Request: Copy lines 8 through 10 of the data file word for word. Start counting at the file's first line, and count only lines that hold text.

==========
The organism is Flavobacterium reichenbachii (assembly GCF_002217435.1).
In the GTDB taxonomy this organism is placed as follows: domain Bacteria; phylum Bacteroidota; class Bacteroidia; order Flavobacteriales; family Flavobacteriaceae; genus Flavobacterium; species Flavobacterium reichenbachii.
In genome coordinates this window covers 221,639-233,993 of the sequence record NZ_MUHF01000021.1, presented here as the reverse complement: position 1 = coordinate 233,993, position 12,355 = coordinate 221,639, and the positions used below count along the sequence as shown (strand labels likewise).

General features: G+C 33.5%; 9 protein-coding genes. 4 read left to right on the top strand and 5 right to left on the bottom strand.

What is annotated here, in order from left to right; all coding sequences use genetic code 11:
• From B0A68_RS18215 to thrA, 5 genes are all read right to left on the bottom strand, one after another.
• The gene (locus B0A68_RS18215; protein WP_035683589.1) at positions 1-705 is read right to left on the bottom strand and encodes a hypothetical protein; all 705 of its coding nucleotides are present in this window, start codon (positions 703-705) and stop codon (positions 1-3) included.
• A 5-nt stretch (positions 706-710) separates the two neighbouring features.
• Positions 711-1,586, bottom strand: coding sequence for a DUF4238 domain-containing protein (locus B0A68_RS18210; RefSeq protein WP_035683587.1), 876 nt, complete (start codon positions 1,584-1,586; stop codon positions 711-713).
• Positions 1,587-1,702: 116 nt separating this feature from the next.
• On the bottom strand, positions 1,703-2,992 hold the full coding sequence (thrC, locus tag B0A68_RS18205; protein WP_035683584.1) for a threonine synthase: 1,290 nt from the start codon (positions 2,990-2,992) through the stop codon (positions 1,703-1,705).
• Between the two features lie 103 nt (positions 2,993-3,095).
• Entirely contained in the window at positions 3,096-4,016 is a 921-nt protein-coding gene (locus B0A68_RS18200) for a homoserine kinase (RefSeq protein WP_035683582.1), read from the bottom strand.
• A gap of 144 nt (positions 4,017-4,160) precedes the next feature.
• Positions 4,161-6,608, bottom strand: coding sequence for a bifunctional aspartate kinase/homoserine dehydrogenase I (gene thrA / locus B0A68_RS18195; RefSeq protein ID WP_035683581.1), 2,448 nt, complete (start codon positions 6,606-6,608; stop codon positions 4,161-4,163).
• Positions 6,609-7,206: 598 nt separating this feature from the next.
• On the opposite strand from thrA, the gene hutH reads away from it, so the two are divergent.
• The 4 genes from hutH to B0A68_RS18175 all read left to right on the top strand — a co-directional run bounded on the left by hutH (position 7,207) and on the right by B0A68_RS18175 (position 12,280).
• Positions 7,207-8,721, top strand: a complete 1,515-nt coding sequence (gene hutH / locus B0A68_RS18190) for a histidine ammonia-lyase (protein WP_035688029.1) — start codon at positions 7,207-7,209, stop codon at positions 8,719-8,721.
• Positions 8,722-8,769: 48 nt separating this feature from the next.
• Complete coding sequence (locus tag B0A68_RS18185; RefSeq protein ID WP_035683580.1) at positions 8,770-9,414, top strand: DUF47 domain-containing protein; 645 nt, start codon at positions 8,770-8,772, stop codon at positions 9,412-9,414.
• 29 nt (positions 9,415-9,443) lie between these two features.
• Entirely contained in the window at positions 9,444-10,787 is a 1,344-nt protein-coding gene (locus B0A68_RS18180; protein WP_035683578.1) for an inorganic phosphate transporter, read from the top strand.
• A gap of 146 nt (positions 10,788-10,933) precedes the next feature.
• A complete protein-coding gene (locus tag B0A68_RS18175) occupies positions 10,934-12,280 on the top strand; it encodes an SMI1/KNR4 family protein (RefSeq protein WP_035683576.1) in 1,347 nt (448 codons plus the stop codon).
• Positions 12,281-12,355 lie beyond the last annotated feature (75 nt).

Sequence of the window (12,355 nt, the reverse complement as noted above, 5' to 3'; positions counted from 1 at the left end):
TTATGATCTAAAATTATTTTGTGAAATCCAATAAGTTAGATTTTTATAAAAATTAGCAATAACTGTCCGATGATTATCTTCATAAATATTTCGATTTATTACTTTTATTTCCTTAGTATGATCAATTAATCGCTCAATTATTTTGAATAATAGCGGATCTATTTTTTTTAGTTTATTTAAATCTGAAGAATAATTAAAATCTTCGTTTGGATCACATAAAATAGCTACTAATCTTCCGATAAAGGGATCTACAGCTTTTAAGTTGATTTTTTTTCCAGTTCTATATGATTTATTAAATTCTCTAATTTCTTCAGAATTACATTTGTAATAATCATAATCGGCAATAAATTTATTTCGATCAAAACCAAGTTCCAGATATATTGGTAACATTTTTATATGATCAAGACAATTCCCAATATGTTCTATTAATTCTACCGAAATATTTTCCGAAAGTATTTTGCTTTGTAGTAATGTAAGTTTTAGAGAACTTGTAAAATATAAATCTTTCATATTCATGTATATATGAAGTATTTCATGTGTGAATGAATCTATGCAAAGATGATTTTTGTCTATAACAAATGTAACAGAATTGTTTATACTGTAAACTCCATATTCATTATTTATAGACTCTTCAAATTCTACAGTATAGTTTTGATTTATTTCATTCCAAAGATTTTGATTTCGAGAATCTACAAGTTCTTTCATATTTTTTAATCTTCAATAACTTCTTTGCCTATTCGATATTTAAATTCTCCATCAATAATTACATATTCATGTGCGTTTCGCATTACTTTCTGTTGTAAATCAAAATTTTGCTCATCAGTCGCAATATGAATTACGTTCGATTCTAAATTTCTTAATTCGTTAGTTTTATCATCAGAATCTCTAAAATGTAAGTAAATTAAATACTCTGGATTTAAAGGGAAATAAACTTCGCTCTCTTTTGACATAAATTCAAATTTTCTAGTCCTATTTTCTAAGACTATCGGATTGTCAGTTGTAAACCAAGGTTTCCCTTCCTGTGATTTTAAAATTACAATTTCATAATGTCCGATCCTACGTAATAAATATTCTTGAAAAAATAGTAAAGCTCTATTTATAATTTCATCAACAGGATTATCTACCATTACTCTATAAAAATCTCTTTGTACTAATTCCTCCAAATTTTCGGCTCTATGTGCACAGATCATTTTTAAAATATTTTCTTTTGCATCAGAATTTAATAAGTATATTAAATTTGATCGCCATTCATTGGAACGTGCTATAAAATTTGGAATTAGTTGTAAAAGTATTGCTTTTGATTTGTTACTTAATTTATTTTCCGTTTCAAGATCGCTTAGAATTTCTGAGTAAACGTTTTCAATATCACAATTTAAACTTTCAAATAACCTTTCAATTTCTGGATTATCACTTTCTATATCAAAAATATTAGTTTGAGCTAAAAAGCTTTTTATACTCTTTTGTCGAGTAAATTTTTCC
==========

• A 5-nt stretch (positions 706-710) separates the two neighbouring features.
• Positions 711-1,586, bottom strand: coding sequence for a DUF4238 domain-containing protein (locus B0A68_RS18210; RefSeq protein WP_035683587.1), 876 nt, complete (start codon positions 1,584-1,586; stop codon positions 711-713).
• Positions 1,587-1,702: 116 nt separating this feature from the next.